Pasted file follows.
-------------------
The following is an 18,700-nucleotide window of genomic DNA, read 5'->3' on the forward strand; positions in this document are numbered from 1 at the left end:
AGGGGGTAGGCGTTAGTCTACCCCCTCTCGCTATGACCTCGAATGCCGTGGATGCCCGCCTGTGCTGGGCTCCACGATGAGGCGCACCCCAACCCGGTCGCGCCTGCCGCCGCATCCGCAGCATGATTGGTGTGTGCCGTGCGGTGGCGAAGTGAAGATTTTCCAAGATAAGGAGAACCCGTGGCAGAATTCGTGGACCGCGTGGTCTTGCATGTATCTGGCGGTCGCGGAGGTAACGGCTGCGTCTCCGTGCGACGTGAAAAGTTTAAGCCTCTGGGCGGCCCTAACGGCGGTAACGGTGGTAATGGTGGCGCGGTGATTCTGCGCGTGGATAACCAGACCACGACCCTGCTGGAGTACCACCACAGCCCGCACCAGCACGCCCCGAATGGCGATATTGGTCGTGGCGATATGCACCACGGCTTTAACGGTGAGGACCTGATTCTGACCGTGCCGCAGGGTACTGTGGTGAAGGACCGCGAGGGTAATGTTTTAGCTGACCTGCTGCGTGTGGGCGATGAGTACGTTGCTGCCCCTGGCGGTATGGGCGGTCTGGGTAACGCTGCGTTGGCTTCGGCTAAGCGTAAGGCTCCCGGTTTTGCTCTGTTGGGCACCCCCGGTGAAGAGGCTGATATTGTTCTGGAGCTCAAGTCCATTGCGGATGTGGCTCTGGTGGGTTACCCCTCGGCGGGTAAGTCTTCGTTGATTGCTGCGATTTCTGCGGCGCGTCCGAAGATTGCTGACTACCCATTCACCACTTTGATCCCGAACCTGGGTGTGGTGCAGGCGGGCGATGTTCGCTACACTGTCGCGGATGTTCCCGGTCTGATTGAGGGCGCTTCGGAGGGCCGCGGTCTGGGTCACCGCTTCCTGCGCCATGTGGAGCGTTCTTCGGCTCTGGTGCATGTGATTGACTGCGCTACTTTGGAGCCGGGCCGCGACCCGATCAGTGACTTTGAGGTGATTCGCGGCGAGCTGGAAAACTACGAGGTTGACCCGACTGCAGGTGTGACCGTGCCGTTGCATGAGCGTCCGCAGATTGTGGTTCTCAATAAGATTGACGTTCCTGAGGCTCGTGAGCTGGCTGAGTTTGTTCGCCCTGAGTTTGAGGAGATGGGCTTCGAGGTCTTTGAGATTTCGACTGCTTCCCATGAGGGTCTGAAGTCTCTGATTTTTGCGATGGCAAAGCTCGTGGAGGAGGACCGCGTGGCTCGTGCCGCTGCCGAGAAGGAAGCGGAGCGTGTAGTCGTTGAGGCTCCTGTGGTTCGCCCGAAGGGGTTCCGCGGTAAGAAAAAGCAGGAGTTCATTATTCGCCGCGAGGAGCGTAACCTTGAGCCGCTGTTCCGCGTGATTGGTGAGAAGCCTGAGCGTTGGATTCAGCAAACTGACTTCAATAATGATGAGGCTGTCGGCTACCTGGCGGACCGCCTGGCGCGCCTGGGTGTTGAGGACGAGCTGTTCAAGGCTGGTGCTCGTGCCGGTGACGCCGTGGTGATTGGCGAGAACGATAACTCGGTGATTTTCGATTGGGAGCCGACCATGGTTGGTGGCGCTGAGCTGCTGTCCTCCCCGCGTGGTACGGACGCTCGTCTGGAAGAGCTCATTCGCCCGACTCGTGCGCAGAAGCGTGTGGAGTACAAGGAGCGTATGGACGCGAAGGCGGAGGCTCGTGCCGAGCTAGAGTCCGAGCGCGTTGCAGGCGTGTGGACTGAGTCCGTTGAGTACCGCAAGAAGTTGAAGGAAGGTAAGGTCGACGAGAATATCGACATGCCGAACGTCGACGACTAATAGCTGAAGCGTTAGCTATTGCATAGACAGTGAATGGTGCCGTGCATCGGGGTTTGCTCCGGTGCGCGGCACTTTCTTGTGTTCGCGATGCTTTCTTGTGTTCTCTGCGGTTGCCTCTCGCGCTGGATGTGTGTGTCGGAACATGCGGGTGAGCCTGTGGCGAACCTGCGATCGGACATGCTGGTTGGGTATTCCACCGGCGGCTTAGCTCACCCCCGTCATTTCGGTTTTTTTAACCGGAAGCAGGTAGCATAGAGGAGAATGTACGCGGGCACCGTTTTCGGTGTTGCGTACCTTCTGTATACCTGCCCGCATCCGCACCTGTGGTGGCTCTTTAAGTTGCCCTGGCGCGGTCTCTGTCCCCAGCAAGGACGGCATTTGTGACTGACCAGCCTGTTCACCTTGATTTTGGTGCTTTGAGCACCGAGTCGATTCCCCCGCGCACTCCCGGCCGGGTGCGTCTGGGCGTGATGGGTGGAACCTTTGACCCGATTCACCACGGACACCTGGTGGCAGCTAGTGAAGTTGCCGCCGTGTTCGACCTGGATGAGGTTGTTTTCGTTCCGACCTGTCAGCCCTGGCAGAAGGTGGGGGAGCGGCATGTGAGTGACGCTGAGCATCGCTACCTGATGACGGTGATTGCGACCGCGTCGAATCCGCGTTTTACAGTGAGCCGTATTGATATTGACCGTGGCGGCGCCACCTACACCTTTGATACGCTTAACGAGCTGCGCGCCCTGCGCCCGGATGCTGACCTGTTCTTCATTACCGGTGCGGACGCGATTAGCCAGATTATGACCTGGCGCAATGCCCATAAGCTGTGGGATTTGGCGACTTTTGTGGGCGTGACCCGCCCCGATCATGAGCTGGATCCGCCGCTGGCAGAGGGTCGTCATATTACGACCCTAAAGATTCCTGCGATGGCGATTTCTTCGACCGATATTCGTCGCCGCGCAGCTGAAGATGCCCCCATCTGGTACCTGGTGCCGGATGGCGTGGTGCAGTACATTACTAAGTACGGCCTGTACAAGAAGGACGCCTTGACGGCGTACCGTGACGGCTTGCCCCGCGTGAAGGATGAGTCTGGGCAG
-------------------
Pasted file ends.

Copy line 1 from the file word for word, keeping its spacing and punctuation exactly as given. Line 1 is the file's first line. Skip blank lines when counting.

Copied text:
The following is an 18,700-nucleotide window of genomic DNA, read 5'->3' on the forward strand; positions in this document are numbered from 1 at the left end: